Union Station Unveils New High-Tech Arvin Gottlieb Planetarium
New, twin 4K projection technology – coupled with cutting-edge space
exploration software and new immersive programming – takes guests
on a journey to explore our universe like never before.
KANSAS CITY, MO --- Thursday evening over 130 guests filled the new Arvin Gottlieb Planetarium at Union Station to experience the latest in high-tech sight, sound and immersive programming. With twin 4K projection, booming surround sound, new seating, lighting and a stunning ability to traverse through the mysteries of our universe, guests described their ribbon-cutting night as “the ultimate virtual reality.”
“The excitement and anticipation for our new technology has been palpable,” Jerry Baber, Union Station executive vice president and COO, said. “Projection and program technology have changed so much since the Planetarium first opened. Think of the difference between the very first single-purpose mobile phones of 20 years ago and the amazing smart phones of today. It’s not even a close comparison. That’s the kind of difference that confronted us. And now the reality of taking such a huge leap forward literally has us retooling our own expectations on a massive scale.”
In the last six years, annual attendance at the Gottlieb Planetarium has more than doubled. Because of that significant expression of interest from Kansas City, Station officials are confident this latest investment will pay off and satisfy growing demand and enthusiasm for many years to come.
Planetarium educators are now able to share the Midwest’s most detailed and clear 360-degree views of the cosmos normally invisible to the naked eye or limited through the lens of a telescope. The new system delivers 11-times the resolution, over 5-times higher contrast ratio and up to 3-times greater brightness than the previous projection system. With the click of a mouse, guests will be transported around the globe, into the tiniest particles, back to the age of dinosaurs and into real-time space via massive data sets sourced from international space and scientific institutions.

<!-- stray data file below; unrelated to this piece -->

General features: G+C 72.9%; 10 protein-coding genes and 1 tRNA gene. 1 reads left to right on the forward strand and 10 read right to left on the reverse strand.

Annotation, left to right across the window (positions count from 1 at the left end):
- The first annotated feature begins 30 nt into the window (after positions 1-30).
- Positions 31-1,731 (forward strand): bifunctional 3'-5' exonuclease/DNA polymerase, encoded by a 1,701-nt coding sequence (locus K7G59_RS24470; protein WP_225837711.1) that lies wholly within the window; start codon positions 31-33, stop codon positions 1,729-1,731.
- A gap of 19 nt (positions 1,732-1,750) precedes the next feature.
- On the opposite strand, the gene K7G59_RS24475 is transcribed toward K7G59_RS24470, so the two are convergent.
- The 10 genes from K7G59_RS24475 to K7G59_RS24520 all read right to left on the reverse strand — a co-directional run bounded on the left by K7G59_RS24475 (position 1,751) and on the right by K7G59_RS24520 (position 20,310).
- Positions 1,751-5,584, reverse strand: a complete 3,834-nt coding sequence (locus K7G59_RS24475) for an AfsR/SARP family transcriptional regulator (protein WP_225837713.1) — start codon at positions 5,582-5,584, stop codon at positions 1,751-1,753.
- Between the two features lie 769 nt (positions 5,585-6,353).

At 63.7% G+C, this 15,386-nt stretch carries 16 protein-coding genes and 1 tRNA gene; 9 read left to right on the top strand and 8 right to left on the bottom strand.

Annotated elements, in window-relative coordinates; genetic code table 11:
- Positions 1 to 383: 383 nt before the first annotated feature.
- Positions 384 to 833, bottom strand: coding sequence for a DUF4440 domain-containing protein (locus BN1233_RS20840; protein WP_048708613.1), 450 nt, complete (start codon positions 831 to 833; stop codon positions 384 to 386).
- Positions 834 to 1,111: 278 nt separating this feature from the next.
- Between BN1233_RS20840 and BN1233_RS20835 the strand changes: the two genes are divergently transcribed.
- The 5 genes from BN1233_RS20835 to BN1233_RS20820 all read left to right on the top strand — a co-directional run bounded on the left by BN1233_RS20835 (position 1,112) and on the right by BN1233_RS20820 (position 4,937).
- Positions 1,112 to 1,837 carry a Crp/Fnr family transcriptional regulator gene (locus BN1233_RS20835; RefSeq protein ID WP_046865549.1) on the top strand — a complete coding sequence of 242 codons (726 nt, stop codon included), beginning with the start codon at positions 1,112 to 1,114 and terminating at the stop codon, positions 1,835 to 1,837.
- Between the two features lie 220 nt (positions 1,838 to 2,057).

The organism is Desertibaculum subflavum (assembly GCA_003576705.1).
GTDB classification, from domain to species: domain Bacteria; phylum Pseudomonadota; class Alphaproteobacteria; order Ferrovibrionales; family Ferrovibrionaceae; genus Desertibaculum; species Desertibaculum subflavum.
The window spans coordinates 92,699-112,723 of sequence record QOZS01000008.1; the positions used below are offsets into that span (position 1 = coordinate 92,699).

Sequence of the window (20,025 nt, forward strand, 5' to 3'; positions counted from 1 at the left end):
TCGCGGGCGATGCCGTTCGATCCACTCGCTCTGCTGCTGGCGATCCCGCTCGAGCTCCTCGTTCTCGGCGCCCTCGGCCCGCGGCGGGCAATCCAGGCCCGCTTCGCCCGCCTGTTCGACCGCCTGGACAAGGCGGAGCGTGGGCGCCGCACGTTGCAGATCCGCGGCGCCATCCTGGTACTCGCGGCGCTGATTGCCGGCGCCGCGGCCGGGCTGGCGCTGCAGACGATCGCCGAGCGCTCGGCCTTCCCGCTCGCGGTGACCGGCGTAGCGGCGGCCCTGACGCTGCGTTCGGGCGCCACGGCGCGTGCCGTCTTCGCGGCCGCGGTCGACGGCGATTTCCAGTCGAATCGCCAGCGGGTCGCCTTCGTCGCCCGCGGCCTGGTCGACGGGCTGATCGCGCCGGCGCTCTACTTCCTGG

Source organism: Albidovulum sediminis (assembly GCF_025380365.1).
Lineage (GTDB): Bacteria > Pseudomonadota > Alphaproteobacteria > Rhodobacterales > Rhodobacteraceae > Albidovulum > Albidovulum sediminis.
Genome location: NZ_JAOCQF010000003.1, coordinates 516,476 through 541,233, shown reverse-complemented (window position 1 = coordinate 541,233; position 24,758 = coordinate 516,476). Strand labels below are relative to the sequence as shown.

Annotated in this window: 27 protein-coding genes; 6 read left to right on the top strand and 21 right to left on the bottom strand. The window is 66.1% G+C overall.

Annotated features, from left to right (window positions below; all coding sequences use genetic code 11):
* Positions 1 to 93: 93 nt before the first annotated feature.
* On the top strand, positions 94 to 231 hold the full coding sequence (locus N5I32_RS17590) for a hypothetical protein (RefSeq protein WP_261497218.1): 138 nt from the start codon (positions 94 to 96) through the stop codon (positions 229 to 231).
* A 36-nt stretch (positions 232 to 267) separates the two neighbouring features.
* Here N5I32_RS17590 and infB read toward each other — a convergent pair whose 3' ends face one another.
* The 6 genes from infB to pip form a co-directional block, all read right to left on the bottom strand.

“If we sound excited and proud to bring this new experience to Kansas City and beyond, it’s because we really are,” Jeff Rosenblatt, Union Station Director of Exhibits, said. “Kansas City is a STEM community. Science matters and each day it drives a larger and larger part of our economy. When we refer to astronomy as the ‘Biggest Science,’ it’s because it’s inclusive and often the first spark that captures young imaginations and minds. It’s the stepping off point to a life-long love of science.”
With the high-tech transformation, the Science City education team now has the ability to create enhanced educational and interactive programs directly impacting STEM education in the region. The Planetarium’s entire existing show catalog and in-house programs have also been refreshed to full 4K resolution and available for private groups and public visitors.
“In a very real way, astronomy is the biggest science, bringing together other sciences and begging us to imagine, question and explore on a massive scale,” George Guastello, Union Station president and CEO, said. “And now, Union Station’s new Arvin Gottlieb Planetarium delivers that impressive science in a way inconceivable only a few short years ago. The universe is now within easy reach for everyone in our community. This is the all new Arvin Gottlieb Planetarium and we are on the world stage of planetariums with this huge leap forward in strategic technology and program investment.”
That investment – part of the overarching Western Expansion Project at the Station – is a reflection of the strong support Union Station continues to enjoy communitywide.
“Within the context of our current $7.5 million Western Expansion Project, investments like this into the Planetarium are not possible without the generous and strategic support of community organizations and foundations,” Bob Regnier, Union Station Board Chair, said. “In this case, it was the visionary support of the Arvin Gottlieb Charitable Foundation that originally helped open this unique venue in 1999, with additional support between 2009 and 2011 to expand programming and upgrade projectors. And now again, it is their investment in our Western Expansion Project – along with that from the Hall Family Foundation for science programming – that’s allowed us to create this new experience.”